Each day over the next week I'll post up an abstract for a paper being presented by a member of the Critical Physiotherapy Network at the In Sickness and In Health conference in Mallorca in June 2015. (You can find more information on the conference here.) The Experience of Practice-Based Educators: Supporting Disabled Physiotherapy Students By Karen Atkinson In the UK we have a substantial history of disabled people entering the physiotherapy profession. The most well-known group is probably those who have visual impairments. Over the last 20 years, however, the picture has changed with more students and graduate physiotherapists who are, for example, users of mental health services, … [Read more...] about The Experience of Practice-Based Educators: Supporting Disabled Physiotherapy Students
Karen Atkinson's comment on the "Opening doors to disability' blogpost a few days ago (link) really struck a cord with me coming at a time when there are some odd things happening in the profession. Physiotherapy has always had a difficult relationship with disability. While this sounds an odd thing to say, think about how few disabled people are practitioners. Then step out of yourself as a physiotherapist and imagine how this might be perceived by the disabled community. Physiotherapists, it seems, are quite happy being the practitioners, but not so happy enabling disabled people to become therapists. … [Read more...] about An uncertain future for disabled physiotherapy students?
I've been in Wellington for the last three days exploring the archives to find any trace of physical therapy activity in New Zealand in the 19th century. So far it's been a frustrating search. While I've been down here, I've been having some interesting discussions with people about disabled physiotherapy students. We have just graduated our first tetraplegic physiotherapist and I've been in discussion with our regulatory authority about the conditions for their license to practice. So this article sent to me by CPN member Anne Hudon came at a very convenient time. Thanks Anne. Across the country, people with disabilities are redefining the possible by excelling in scholarly … [Read more...] about Opening doors to disability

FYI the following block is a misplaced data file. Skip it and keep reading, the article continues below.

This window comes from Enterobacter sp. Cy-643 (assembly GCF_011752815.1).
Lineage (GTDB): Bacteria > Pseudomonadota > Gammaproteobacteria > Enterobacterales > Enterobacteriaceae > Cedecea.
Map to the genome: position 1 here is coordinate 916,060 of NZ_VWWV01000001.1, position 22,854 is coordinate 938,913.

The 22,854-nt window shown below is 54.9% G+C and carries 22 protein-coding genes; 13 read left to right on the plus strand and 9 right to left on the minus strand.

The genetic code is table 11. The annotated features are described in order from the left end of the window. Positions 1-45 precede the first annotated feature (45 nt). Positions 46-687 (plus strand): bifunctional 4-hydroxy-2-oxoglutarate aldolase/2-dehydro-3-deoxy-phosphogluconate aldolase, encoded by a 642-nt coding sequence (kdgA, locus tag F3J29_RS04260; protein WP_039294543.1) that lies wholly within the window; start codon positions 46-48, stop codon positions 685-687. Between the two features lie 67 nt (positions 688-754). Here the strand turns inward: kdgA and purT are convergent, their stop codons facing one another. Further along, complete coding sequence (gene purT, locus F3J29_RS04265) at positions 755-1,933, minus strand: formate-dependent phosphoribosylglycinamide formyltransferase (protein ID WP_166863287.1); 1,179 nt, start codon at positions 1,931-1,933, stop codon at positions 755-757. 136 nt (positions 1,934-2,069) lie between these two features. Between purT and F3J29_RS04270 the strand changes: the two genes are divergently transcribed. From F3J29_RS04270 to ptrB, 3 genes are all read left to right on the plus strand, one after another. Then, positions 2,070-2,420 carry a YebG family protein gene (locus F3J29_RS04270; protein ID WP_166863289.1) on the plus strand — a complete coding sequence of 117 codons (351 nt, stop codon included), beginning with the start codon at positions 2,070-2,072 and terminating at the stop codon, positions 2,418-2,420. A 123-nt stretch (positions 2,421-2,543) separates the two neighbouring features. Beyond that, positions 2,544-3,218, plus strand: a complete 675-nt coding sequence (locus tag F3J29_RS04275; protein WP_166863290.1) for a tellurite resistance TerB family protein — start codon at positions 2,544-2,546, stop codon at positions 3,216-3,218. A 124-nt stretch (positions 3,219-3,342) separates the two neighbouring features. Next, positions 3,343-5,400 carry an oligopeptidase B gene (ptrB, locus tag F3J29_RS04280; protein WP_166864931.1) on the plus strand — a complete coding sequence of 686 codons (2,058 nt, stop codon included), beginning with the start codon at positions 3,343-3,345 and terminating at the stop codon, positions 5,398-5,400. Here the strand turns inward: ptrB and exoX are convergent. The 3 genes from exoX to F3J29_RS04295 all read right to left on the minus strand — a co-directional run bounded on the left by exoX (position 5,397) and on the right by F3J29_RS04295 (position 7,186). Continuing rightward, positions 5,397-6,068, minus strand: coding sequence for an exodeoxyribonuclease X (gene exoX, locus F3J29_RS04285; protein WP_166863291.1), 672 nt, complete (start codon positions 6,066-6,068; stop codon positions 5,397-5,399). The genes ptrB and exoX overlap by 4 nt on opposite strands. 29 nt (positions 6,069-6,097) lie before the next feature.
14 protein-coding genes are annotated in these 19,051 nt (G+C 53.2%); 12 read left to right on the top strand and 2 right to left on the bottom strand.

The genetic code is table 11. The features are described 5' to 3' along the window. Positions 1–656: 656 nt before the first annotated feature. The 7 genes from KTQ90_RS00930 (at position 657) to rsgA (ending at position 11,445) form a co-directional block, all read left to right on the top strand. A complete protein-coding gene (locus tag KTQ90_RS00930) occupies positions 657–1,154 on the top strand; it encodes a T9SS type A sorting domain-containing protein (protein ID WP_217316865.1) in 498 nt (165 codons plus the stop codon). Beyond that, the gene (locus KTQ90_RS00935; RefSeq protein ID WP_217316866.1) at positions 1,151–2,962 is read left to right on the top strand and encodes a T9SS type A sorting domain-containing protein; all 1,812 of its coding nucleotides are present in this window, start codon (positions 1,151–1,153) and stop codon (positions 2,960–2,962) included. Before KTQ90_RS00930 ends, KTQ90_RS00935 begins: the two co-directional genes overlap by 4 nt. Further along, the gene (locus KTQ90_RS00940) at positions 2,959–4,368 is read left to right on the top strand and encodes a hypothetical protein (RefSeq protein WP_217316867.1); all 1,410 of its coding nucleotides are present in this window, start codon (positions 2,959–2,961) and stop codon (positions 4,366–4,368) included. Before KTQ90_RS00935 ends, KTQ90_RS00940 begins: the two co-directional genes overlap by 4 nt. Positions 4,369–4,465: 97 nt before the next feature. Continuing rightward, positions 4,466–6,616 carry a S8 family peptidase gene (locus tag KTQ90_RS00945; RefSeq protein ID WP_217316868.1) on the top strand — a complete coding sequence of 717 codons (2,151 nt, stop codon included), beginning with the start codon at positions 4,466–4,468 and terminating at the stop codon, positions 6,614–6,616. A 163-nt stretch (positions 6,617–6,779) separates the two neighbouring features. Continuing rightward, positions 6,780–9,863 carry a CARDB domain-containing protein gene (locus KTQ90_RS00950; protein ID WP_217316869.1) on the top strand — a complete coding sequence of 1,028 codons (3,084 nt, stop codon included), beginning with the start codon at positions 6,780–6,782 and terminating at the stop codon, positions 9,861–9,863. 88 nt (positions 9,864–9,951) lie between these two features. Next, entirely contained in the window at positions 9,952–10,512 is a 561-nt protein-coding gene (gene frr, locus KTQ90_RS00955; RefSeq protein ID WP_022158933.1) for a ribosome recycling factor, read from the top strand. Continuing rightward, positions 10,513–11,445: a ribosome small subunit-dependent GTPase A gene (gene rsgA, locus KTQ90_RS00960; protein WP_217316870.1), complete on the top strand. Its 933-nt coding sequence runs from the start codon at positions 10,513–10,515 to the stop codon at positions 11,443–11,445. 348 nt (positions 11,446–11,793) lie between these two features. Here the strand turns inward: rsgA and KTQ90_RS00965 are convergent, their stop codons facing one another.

Every day during September we will post up an idea for you to vote on. The most popular ideas will become the things that the inaugural Organizing Committee of the Critical Physiotherapy Network focuses on in 2015. So please make sure you cast your vote at the bottom of each post. One of the most common messages I've read over the last 2 months from people who have emailed me about the group, has been about the need to connect with people out in the wider physio community who might be able to offer their help and expertise. Be it graduate students looking for someone with methodology or philosophy expertise, or researchers/writers looking for collaborators for future projects, it … [Read more...] about Idea 11: Develop study materials for our students (2 mins)
Every day during September we will post up an idea for you to vote on. The most popular ideas will become the things that the inaugural Organizing Committee of the Critical Physiotherapy Network focuses on in 2015. So please make sure you cast your vote at the bottom of each post. Physiotherapists like to treat the body-as-machine. They like quantitative research, clinical skills and definitional clarity, and they've held on to their biomedical principles through good times and bad. In some ways, this is understandable. Without an alternative curriculum to work from, how are people schooled in biological determinism going to know which direction to take their curriculum in? And … [Read more...] about Idea 3: A critical curriculum for physiotherapy schools (2 mins)